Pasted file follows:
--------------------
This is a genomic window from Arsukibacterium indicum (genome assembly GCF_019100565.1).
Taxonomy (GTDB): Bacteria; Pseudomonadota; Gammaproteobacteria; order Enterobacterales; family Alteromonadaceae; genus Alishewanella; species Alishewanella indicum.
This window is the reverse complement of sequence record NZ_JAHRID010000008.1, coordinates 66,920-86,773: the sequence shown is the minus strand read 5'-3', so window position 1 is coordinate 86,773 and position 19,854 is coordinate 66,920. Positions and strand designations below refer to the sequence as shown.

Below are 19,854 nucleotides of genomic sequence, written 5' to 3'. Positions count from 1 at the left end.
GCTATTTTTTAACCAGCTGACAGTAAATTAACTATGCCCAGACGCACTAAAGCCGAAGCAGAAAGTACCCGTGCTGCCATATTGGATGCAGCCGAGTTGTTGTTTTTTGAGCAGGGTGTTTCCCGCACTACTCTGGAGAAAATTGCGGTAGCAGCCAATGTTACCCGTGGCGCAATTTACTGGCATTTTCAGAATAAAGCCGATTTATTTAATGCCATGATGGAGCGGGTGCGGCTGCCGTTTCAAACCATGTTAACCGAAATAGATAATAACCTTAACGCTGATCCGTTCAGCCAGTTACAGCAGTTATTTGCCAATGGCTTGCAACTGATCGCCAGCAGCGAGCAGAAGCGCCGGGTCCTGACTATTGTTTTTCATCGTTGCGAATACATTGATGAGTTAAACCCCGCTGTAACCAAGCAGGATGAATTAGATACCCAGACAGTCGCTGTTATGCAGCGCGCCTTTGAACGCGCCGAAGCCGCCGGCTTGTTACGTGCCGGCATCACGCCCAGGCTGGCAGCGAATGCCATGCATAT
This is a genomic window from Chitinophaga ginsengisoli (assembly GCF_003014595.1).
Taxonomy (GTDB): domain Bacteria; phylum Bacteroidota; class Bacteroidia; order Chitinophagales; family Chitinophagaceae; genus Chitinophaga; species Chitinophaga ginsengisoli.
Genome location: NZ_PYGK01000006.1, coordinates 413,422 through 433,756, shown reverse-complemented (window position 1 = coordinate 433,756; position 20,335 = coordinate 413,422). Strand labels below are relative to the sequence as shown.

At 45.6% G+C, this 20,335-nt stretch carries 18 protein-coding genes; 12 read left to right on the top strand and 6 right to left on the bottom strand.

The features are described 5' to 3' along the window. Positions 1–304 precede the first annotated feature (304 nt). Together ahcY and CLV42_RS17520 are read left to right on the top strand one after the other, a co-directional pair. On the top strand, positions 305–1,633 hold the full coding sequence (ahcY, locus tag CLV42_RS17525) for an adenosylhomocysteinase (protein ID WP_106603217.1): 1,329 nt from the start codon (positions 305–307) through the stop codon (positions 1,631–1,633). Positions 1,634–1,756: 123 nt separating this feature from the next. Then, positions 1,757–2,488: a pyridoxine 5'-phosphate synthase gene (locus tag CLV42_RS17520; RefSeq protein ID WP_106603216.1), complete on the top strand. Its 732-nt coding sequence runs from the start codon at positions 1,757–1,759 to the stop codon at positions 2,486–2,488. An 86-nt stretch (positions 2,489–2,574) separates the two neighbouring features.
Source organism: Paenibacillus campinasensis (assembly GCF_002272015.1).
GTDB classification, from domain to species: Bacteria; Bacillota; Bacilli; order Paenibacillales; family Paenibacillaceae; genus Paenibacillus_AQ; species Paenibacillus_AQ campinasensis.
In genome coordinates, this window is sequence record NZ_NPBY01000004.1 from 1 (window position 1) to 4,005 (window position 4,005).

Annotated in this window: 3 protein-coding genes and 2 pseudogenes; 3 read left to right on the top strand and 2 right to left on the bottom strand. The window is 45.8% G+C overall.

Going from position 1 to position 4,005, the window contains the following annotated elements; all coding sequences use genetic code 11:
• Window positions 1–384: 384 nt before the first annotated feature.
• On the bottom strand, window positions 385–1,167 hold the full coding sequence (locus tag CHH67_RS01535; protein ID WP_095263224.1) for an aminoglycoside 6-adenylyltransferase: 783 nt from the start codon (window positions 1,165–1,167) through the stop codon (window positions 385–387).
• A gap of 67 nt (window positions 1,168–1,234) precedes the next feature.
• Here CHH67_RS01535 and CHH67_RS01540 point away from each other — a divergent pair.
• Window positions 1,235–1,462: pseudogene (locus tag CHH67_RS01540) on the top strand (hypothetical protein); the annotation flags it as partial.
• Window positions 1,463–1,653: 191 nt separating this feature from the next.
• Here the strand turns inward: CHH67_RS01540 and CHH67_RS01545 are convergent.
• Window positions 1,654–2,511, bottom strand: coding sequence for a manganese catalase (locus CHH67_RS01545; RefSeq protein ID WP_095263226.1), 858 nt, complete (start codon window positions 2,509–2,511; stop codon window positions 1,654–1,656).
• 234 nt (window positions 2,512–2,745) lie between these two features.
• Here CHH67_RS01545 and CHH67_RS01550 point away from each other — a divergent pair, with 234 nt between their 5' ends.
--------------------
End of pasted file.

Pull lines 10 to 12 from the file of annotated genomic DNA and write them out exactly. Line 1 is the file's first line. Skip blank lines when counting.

The features are described 5' to 3' along the window. Positions 1–304 precede the first annotated feature (304 nt). Together ahcY and CLV42_RS17520 are read left to right on the top strand one after the other, a co-directional pair. On the top strand, positions 305–1,633 hold the full coding sequence (ahcY, locus tag CLV42_RS17525) for an adenosylhomocysteinase (protein ID WP_106603217.1): 1,329 nt from the start codon (positions 305–307) through the stop codon (positions 1,631–1,633). Positions 1,634–1,756: 123 nt separating this feature from the next. Then, positions 1,757–2,488: a pyridoxine 5'-phosphate synthase gene (locus tag CLV42_RS17520; RefSeq protein ID WP_106603216.1), complete on the top strand. Its 732-nt coding sequence runs from the start codon at positions 1,757–1,759 to the stop codon at positions 2,486–2,488. An 86-nt stretch (positions 2,489–2,574) separates the two neighbouring features.
Source organism: Paenibacillus campinasensis (assembly GCF_002272015.1).
GTDB classification, from domain to species: Bacteria; Bacillota; Bacilli; order Paenibacillales; family Paenibacillaceae; genus Paenibacillus_AQ; species Paenibacillus_AQ campinasensis.